Influencing individual people’s behaviour often seems to be about mundane or trivial things, such as choosing one type of magazine subscription over another, or using less shower gel in a hotel bathroom. But if we’re honest, it’s only in aggregate that behaviour change is going […]
All posts filed under “Worldwide”
Towards a Design with Intent ‘Method’ – v.0.1
As mentioned a while back, I’ve been trying to find a way to classify the numerous ‘Design with Intent’ and architectures of control examples that have been examined on this site, and suggested by readers. Since that post, my approach has shifted slightly to look […]
The future of academic exposure?
A lot of research is published each year. Now that I’m a student again, I’ve got access (via Athens) to a vastly increased amount of academic journals, papers and so on. Far more than I could have done ‘legitimately’ without that Athens login, aside from […]
More thoughts on the Eaton MEM BC3, CFLs and Power Factor
UPDATE: See this more recent post for information and photos of how to get a 2-pin bulb to fit in a BC3 fitting. BC3 reactions The post looking at the Eaton MEM BC3 system, a couple of months ago, has become something of a reference […]
West Coast code meets Far East code
Thanks to Mr Person at Text Savvy, I’ve just learned that this blog is blocked in China: Images from the Great Firewall of China test. I don’t know if that’s good or bad. From a censorship point of view, it’s bad, but it’s certainly interesting […]
Image from Black Flag website. Sometimes there’s very useful terminology in one field, or culture, which allows clearer or more succinct explanation of concepts in another. In the UK we don’t have Roach Motels. There are doubtless similar products, but they don’t have such a […]
Friday quote: Fashion & convention
L.J.K. Setright, the late motoring writer and commentator, self-taught mechanical engineer and all-round Renaissance Man, once wrote: Fashion is a terrible fetter; convention, since it lasts longer, is even worse. This was in an issue of Car, when it was still any good. Setright wrote […]
Shaping behaviour: Part 2
Speedometer, rev counter and fuel and temperature gauges on the dashboard of my 1992 Reliant Scimitar SST. Photo taken on B1098 alongside Sixteen Foot Drain, Isle of Ely, England. In part 1 of ‘Shaping behaviour’, we took a look at ‘sticks and carrots’ as approaches […]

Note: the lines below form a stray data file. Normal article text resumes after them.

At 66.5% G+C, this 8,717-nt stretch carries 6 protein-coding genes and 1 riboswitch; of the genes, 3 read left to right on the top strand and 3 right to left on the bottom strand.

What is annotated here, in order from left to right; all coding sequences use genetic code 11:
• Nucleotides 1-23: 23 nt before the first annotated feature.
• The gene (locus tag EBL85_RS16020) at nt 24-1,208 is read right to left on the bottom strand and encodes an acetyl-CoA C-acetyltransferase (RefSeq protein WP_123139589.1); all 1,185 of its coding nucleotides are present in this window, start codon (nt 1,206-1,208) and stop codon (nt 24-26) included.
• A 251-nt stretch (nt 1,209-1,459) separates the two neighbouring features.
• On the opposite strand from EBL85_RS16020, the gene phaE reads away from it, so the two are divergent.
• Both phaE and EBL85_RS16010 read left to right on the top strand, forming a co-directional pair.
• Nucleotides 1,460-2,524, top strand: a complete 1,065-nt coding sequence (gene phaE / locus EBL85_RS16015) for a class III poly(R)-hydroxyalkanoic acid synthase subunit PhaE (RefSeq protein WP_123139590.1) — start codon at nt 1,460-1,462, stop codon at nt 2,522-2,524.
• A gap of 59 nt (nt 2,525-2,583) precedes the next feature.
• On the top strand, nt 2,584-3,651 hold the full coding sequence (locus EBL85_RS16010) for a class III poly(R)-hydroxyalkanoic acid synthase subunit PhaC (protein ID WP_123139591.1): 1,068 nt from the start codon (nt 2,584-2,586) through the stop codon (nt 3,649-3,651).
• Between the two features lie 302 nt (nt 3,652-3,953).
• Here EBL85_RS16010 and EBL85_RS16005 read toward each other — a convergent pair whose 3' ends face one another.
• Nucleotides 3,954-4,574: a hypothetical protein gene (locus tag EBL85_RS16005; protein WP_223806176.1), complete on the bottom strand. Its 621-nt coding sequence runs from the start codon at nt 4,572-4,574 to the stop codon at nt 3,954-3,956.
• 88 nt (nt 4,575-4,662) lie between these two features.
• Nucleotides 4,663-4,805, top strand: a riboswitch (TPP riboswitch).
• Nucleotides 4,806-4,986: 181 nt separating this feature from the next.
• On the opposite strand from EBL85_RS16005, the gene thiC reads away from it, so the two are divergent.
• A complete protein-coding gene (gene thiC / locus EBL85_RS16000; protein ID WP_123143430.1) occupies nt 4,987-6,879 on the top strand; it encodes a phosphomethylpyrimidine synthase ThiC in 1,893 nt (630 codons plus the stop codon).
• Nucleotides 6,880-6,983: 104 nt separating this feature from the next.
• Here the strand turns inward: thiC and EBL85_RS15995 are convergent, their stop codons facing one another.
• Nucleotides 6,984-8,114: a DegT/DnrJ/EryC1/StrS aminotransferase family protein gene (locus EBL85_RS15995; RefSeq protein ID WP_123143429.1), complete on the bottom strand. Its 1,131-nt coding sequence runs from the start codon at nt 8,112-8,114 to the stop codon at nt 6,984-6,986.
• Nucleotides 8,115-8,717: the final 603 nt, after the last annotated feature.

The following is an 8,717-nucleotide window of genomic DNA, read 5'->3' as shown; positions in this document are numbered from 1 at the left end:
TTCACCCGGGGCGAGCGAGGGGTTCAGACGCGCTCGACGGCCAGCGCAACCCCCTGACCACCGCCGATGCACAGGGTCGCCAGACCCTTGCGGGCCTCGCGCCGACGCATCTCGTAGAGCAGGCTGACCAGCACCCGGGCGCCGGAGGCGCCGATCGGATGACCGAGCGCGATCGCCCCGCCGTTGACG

Digital control round-up
Some developments in – and commentary on – digital architectures of control to end 2006: Peter Gutmann’s ‘A Cost Analysis of Windows Vista Content Protection’ (via Bruce Schneier) looks very lucidly at the effects that Vista’s DRM and measures to ‘protect’ content will have – […]
“The secret to getting ahead in the 21st century is capitalizing on people doing what they want to do, rather than trying to get them to do what you want to do.” (Glenn Reynolds of Instapundit.com, in a Wired article quoted at the Public Journalism […]
Enforcing reverence & increasing mental acuity?
The steep steps with tall risers and shallow treads at Ta Keo, Angkor, Cambodia. Photos by Casual Chin and Sarin Va Simon Crilley, designer and author of the Future Thinking blog, left a very interesting comment on the recent ‘Architecture & Security‘ post: “These architectures […]
A vein attempt?
Blue lighting is sometimes used in public toilets (restrooms) to make it more difficult for drug users to inject themselves (veins are harder to see). The above implementation is in Edinburgh, next to the Tron Kirk. It was more difficult to see my veins through […]
The Tell-Tale Part
Open the case of your mobile (cell) phone. Do you see a round white sticker, similar to that in the first photo below? This is a water damage sticker, which changes colour if moisture gets into this bit of the phone, and will be used […]
BBC: Surveillance drones in Merseyside
From the BBC: ‘Police play down spy planes idea’: “Merseyside Police’s new anti-social behaviour (ASB) task force is exploring a number of technology-driven ideas. But while the use of surveillance drones is among them, they would be a “long way off”, police said. … “The […]
Inconvenience: deliberate or accidental?
Seth Godin mentions providing a ‘convenience’ feature for customers and then intentionally making it inconvenient to use: “Here at the White Plains airport, I’m noticing all these people doing things to me. Enforcing irrational rules. Intentionally putting the seats far from the electrical outlets so […]
Henry e-mails: “Perhaps this is too obvious: parking meters; and I mean modern digital ones, enforce arbitrary limits on how much you can pay for at a time (4 hours). Is this to share the enjoyment of democratic parking (at a dollar an hour), or […]